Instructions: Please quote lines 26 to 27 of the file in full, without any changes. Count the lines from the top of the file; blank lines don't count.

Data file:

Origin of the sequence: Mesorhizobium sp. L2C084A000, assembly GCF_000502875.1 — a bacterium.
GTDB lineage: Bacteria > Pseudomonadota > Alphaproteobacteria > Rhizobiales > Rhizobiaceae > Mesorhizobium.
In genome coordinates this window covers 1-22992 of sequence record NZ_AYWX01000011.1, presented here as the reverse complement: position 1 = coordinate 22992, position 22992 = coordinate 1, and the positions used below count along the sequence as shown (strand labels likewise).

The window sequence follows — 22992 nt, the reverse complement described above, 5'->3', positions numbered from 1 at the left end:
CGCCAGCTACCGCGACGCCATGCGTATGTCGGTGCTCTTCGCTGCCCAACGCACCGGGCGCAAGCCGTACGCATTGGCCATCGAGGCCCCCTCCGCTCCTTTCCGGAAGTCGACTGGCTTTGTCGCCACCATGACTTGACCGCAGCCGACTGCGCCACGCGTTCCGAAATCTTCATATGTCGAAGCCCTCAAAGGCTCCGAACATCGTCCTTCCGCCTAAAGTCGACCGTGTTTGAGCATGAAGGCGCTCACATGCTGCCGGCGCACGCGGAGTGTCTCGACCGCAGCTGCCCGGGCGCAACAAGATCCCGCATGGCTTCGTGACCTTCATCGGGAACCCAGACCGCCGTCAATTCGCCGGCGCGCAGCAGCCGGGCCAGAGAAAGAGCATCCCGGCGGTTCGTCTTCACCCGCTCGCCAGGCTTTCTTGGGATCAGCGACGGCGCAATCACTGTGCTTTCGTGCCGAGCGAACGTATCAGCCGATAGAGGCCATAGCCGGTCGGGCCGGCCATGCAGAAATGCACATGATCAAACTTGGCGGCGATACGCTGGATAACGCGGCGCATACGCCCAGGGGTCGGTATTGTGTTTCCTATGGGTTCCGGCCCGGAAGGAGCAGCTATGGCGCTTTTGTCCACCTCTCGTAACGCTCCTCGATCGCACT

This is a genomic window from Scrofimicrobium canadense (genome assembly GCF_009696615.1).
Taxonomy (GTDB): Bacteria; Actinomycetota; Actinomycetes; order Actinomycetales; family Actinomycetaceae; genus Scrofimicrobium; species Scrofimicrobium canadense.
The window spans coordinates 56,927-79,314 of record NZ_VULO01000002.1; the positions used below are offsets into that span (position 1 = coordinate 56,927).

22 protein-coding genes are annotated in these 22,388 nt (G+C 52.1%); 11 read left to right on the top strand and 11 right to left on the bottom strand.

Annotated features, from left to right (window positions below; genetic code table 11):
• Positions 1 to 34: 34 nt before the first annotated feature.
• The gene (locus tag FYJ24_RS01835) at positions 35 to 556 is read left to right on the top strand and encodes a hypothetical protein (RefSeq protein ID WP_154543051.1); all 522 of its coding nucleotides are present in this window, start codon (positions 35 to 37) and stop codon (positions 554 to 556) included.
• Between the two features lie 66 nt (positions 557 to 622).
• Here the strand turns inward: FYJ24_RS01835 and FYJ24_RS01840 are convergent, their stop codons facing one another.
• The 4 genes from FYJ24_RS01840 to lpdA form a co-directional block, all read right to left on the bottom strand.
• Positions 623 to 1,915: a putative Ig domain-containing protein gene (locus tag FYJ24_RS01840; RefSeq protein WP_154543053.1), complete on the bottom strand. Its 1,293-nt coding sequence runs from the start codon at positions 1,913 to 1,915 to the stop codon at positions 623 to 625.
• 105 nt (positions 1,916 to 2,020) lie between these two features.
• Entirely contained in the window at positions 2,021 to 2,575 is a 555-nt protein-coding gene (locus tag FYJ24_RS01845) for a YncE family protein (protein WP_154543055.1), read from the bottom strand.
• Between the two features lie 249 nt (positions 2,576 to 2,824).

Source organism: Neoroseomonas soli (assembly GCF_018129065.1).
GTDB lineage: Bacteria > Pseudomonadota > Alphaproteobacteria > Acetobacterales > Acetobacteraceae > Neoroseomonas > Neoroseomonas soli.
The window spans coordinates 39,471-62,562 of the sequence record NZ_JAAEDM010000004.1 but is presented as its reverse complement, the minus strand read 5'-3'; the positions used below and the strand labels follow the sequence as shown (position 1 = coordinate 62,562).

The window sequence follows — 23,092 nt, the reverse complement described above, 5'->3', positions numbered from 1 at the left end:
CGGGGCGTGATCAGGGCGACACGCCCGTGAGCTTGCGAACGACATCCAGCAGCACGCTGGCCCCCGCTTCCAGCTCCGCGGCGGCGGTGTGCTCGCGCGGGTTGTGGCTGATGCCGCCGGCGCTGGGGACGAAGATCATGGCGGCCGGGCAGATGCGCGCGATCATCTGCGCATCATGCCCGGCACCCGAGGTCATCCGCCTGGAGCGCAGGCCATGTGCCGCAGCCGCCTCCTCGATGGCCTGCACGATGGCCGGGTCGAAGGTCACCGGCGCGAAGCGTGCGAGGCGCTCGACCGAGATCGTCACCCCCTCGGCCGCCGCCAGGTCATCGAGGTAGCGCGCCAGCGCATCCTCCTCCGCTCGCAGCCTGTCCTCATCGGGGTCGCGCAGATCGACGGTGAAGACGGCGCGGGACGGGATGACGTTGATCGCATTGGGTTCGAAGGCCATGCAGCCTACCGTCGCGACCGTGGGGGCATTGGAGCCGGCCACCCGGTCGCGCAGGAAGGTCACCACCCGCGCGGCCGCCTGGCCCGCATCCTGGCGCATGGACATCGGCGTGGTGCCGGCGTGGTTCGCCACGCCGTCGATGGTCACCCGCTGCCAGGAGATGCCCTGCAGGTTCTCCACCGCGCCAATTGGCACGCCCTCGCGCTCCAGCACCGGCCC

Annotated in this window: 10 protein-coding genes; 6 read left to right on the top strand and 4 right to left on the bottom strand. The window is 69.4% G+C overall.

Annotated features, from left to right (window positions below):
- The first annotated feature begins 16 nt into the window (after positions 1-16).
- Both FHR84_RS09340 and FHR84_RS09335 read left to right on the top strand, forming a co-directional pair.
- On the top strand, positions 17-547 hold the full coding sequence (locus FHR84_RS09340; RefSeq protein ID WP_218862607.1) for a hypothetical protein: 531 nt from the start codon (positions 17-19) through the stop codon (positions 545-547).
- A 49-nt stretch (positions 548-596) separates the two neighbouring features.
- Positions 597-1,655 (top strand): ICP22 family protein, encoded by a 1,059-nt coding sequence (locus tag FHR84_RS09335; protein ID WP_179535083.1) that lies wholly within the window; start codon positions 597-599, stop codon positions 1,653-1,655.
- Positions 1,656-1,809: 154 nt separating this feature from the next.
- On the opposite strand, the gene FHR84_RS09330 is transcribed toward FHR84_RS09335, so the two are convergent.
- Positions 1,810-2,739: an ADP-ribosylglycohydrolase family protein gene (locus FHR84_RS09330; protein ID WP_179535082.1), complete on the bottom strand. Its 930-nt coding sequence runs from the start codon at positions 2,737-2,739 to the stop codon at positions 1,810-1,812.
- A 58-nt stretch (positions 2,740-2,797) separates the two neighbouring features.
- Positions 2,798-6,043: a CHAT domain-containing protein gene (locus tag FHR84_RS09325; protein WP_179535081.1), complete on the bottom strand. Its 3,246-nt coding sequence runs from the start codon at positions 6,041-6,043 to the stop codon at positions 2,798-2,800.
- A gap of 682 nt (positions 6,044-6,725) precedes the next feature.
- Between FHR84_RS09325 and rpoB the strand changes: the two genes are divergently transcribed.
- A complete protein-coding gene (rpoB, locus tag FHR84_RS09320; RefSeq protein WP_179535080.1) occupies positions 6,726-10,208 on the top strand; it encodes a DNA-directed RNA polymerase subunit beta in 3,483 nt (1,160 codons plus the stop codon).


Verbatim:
Annotated features, from left to right (window positions below):
- The first annotated feature begins 16 nt into the window (after positions 1-16).